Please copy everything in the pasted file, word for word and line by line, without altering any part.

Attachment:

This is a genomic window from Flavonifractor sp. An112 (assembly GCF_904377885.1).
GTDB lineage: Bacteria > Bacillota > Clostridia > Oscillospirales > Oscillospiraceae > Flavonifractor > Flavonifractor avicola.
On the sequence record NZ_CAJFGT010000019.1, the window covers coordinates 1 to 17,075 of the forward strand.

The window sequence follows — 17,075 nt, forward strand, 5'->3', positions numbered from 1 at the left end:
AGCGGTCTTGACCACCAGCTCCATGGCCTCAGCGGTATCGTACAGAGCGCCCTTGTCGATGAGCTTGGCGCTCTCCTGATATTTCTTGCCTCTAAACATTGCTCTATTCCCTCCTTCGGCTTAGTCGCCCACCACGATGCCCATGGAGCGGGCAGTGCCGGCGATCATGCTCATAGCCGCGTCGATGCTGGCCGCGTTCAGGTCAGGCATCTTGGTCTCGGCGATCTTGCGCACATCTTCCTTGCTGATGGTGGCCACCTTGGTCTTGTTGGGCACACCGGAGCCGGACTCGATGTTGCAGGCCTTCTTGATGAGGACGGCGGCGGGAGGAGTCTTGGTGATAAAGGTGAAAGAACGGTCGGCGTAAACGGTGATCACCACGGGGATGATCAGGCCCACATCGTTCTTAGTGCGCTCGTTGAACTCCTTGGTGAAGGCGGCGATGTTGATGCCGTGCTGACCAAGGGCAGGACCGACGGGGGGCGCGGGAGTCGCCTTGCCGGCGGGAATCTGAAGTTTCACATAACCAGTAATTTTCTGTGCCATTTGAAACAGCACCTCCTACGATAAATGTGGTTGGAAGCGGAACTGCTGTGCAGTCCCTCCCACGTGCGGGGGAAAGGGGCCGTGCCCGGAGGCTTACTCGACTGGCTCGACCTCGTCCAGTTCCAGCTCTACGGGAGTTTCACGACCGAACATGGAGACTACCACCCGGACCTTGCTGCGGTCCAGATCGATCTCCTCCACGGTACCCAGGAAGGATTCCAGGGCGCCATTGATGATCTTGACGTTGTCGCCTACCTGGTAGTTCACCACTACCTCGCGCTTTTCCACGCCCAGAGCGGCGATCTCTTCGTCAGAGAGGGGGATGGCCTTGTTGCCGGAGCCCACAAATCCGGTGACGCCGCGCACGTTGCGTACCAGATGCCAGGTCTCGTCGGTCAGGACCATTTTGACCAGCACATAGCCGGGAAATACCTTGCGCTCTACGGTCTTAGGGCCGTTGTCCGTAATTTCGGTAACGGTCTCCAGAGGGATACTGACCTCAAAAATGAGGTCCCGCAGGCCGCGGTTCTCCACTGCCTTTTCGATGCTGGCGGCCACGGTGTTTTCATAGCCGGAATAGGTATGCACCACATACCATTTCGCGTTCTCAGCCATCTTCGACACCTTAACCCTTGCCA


This is a genomic window from Flavonifractor sp. An112 (assembly GCF_904377885.1).
GTDB lineage: Bacteria > Bacillota > Clostridia > Oscillospirales > Oscillospiraceae > Flavonifractor > Flavonifractor avicola.
On the sequence record NZ_CAJFGT010000019.1, the window covers coordinates 1 to 17,075 of the forward strand.

The window sequence follows — 17,075 nt, forward strand, 5'->3', positions numbered from 1 at the left end:
AGCGGTCTTGACCACCAGCTCCATGGCCTCAGCGGTATCGTACAGAGCGCCCTTGTCGATGAGCTTGGCGCTCTCCTGATATTTCTTGCCTCTAAACATTGCTCTATTCCCTCCTTCGGCTTAGTCGCCCACCACGATGCCCATGGAGCGGGCAGTGCCGGCGATCATGCTCATAGCCGCGTCGATGCTGGCCGCGTTCAGGTCAGGCATCTTGGTCTCGGCGATCTTGCGCACATCTTCCTTGCTGATGGTGGCCACCTTGGTCTTGTTGGGCACACCGGAGCCGGACTCGATGTTGCAGGCCTTCTTGATGAGGACGGCGGCGGGAGGAGTCTTGGTGATAAAGGTGAAAGAACGGTCGGCGTAAACGGTGATCACCACGGGGATGATCAGGCCCACATCGTTCTTAGTGCGCTCGTTGAACTCCTTGGTGAAGGCGGCGATGTTGATGCCGTGCTGACCAAGGGCAGGACCGACGGGGGGCGCGGGAGTCGCCTTGCCGGCGGGAATCTGAAGTTTCACATAACCAGTAATTTTCTGTGCCATTTGAAACAGCACCTCCTACGATAAATGTGGTTGGAAGCGGAACTGCTGTGCAGTCCCTCCCACGTGCGGGGGAAAGGGGCCGTGCCCGGAGGCTTACTCGACTGGCTCGACCTCGTCCAGTTCCAGCTCTACGGGAGTTTCACGACCGAACATGGAGACTACCACCCGGACCTTGCTGCGGTCCAGATCGATCTCCTCCACGGTACCCAGGAAGGATTCCAGGGCGCCATTGATGATCTTGACGTTGTCGCCTACCTGGTAGTTCACCACTACCTCGCGCTTTTCCACGCCCAGAGCGGCGATCTCTTCGTCAGAGAGGGGGATGGCCTTGTTGCCGGAGCCCACAAATCCGGTGACGCCGCGCACGTTGCGTACCAGATGCCAGGTCTCGTCGGTCAGGACCATTTTGACCAGCACATAGCCGGGAAATACCTTGCGCTCTACGGTCTTAGGGCCGTTGTCCGTAATTTCGGTAACGGTCTCCAGAGGGATACTGACCTCAAAAATGAGGTCCCGCAGGCCGCGGTTCTCCACTGCCTTTTCGATGCTGGCGGCCACGGTGTTTTCATAGCCGGAATAGGTATGCACCACATACCATTTCGCGTTCTCAGCCATCTTCGACACCTTAACCCTTGCCA